2. The instance constructor is called by the the static constructor.
3. Isolator "sees" the instance constructor as a call you want to fake and blocks it.

So, if you add Isolate.Fake.StaticConstructor<CrazySingleton>() in the beginning of both tests, you will get a consistent result.
answered by yoel (1.9k points)
0 votes
Isolator "sees" the instance constructor as a call you want to fake and blocks it.


Why? I never asked to fake any instance members of that class, let alone the instance constructor, so why does Isolator fake it?

I do not want to fake the static constructor, I want it to be called. I should be able to fake a single static method without anything else being faked - specifically the instance constructor. What does the instance constructor have to do with faking something static, anyway? I just want Isolator to fake only what I tell it to, not more than what I tell it. I could understand if it would fake less than what was asked due to technical restrictions (as with mscorlib types), but it doesn't make sense that it would fake more.

As for the "behavior of the CLR", I never said you should run both tests at the same time. In my post I always explicitly specified to run them separately. Of course if one test causes a TypeInitializationException then all other tests that attempt to use that type will also fail. The reason I put these two tests in the same test class is just for brevity's sake.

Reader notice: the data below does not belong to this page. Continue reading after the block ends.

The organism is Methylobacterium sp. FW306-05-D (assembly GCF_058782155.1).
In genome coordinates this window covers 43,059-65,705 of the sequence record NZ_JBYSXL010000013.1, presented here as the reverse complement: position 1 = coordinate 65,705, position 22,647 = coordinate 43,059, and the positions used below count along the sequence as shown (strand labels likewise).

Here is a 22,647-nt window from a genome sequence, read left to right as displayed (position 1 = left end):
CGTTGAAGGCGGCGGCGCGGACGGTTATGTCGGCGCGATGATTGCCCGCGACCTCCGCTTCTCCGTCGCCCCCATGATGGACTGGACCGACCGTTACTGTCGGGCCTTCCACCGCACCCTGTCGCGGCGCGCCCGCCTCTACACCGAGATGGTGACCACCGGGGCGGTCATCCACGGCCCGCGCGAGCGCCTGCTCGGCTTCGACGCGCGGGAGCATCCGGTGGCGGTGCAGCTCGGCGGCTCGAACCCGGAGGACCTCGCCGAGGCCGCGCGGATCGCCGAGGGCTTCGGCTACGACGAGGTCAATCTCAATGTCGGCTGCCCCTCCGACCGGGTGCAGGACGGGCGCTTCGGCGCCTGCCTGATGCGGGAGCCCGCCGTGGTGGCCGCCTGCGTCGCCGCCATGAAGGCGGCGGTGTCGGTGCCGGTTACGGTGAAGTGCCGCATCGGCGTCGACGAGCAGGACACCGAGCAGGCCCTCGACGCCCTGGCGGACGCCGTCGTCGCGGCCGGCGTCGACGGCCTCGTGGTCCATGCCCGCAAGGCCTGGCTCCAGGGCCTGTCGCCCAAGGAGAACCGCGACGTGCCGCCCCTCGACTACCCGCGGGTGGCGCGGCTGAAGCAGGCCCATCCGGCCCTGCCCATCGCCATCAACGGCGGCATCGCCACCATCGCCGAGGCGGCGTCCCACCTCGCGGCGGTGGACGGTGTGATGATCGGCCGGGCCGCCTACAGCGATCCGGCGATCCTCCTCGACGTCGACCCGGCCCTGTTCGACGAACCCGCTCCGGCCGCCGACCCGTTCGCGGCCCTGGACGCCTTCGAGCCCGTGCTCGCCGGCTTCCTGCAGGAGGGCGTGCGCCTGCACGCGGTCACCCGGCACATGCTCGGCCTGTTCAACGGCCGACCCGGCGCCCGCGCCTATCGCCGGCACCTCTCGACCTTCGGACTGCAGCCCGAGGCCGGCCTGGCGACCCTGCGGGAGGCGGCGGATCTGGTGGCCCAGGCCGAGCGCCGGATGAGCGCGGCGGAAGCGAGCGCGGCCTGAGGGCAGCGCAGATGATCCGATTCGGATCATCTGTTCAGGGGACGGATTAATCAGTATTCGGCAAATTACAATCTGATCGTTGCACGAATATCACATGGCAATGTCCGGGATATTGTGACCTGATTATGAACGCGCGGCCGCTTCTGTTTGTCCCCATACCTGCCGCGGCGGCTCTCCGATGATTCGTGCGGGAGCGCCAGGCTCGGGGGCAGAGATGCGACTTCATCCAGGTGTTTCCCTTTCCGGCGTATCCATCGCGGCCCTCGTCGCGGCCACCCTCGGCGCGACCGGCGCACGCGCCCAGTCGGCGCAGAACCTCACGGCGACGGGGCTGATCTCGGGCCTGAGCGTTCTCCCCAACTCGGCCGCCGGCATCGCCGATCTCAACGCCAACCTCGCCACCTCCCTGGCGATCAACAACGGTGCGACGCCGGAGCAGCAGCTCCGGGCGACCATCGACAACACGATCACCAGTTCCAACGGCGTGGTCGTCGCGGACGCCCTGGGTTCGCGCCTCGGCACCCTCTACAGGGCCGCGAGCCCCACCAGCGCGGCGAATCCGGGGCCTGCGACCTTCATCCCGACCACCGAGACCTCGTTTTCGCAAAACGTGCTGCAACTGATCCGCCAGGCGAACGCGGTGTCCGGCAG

answered by allon.guralnek (10.6k points)
0 votes
Hi,

The reason that Isolator fakes the instance constructor is that that the Isolator is doing runtime analysis of the lambda inside WhenCalled() API.
In order to know what you want to fake the Isolator invokes the lambda and record the results.
What happens in the example you posted is:
1. The static constructor of CrazySingleton is invoked as a result of calling a static method.
2. The Isolator does not fake it.
3. The static constructor calls the instance constructor. This is because of a hard coded rule that let the static constructor run unless the user specifically calls Isoalte.Fake.StaticConstructor()
4. The default for instance constructor is to ignore it unless the explicitly wants to call it.